As more clearly shown in FIG. 8, a circumferentially extending and annular flange 38 is formed on member 17 to define an annular contact surface 39. The contact surface is preferably ultra smooth and uniform and is positioned on the upstream side of the inlet to outlet port 36 to be normally engaged in at least near line contact by the tube when the tube is in a retracted and sealing condition. In the embodiment illustrated, flange 38 is at least generally wedge-shaped, when viewed in cross-section.
A major diameter, at a slightly rounded apex of the wedge-shaped flange, in part defines contact surface 39 that engage tube 18 in near line contact. Contact surface 39 insures that tube 18 will release therefrom and reseat thereon in a uniform manner, circumferentially about the contact surface. This quick-release function promotes the release of any air that ma have accumulated in the system in the vicinity of valve 20.
As further shown in FIG. 8, the flange terminates at its lower end at a contiguous non-contact surface 40, spaced longitudinally downwardly from contact surface 39 and defined by a minor diameter of the flange less than the major diameter defined at the apex of contact surface 39. An at least generally frusto-conically shaped surface 41 of the flange is connected between and intersects surfaces 39 and 40. The above-described arrangement induces a near-instantaneous, but smooth, transitional opening of valve 20 when the pressure in chamber 19 exceeds a predetermined pressure level (e.g., 15 psi), required to open valve 20 fully (FIG. 5).
Otherwise stated, surface 40, adjacent to the lower termination of flange 38, is continuously exposed to the pressure in chamber 19 and is continuously maintained essentially in out-of-contact relationship with respect to overlying end portion 37 of tube 18. An annular undercut portion 42 is defined internally on tube 18 to provide sufficient clearance to aid in providing this continuous non-contacting relationship, closely adjacent to the upstream end of flange 38, between member 17 and the tube. Thus, a near-instantaneous communication of pressurized fluid from chamber 19 to valve 20 is induced, with the further aid of slots 35, when the tube begins to expand (FIG. 4) towards its fully expanded condition (FIG. 5) to open the valve. A vent hole 43 (FIG. 2) is formed through a sidewall of casing 15 to continuously vent cavity 16 to ambient air pressure.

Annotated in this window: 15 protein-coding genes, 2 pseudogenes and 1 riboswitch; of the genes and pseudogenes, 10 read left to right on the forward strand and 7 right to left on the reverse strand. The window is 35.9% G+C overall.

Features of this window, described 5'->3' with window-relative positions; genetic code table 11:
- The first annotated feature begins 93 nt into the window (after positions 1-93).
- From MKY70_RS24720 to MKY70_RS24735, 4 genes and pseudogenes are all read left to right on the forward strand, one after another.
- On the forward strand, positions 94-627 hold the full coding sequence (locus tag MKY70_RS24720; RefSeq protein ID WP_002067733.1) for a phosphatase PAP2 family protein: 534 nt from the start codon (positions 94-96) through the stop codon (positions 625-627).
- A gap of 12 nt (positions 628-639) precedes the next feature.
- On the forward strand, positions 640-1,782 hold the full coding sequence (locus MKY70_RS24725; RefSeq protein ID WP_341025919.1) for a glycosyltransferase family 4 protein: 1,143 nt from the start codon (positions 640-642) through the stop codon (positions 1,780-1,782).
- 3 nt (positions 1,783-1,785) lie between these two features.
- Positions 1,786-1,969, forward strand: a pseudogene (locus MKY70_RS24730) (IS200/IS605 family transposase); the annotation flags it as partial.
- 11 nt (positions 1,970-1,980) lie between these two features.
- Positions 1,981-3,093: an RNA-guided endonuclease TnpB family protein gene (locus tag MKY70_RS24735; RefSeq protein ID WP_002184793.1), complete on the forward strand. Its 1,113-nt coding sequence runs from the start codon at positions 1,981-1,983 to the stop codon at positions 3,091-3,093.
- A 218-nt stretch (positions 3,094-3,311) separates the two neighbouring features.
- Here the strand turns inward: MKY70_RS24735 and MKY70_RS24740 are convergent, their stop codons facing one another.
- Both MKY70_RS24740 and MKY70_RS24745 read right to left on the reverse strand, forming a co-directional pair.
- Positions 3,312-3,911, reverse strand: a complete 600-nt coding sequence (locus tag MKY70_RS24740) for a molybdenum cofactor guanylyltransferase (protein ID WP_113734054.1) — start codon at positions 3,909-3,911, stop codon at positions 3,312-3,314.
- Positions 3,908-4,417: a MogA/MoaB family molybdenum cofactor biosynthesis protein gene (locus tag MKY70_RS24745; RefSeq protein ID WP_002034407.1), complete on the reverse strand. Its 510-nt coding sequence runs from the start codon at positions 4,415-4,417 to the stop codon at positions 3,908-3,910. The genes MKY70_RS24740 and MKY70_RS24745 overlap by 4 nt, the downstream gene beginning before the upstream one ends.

The following dimensions were incorporated into one specific embodiment of pulsator 11:
Casing 15 (Major O.D.)=2.10 cm
Major O.D.=1.37 cm
Wall Thickness=0.18 cm
Surface 39 (O.D.)=0.99 cm
Pulsator Outlet 14 (I.D.)=0.20 cm
Outlet Port 36 (I.D.)=0.20 cm
Inlet Port 33 (I.D.)=0.20 cm
Depth of Slot(s) 35=0.25 cm
Depth of Clearance 34=0.05 cm
FIGS. 9 and 10 illustrate additional pulsator embodiments 11a and 11b, respectively, wherein identical numerals depict corresponding components and constructions. It should be understood that these embodiments of the pulsator are adapted to be incorporated into an irrigation system of the type described above or other apparatus or systems wherein the use of a pulsator is required.
As shown in FIG. 9, pulsator 11a comprises above-described flow control 21 at the pulsator inlet, a pulsator outlet 14a, a rigid cylindrical casing 15a and a tubular mounting member 17a reciprocally mounted in the casing. A first end of an elastomeric tube 18a, composed of a material similar to that of tube 18, has its first end fixedly attached to the casing adjacent to flow control 21. The second end of the tube is fixedly attached to reciprocal mounting member 17a.
Thus, pressurized liquid is adapted to be communicated to an expansible chamber 19a, defined in tube 18a, via a passage 33a to intermittently expand and simultaneously elongate the tube. After the pressure exceeds a predetermined level (e.g., 15 psi), a valve 20a, defined between a flange 38a of mounting member 17a and tube 18a, will open. Intermittently pulsed water will thus be communicated to outlet 14a via a pair of diametrically opposed ports 36a whereafter the tube will contract radially and retract longitudinally to close valve 20a.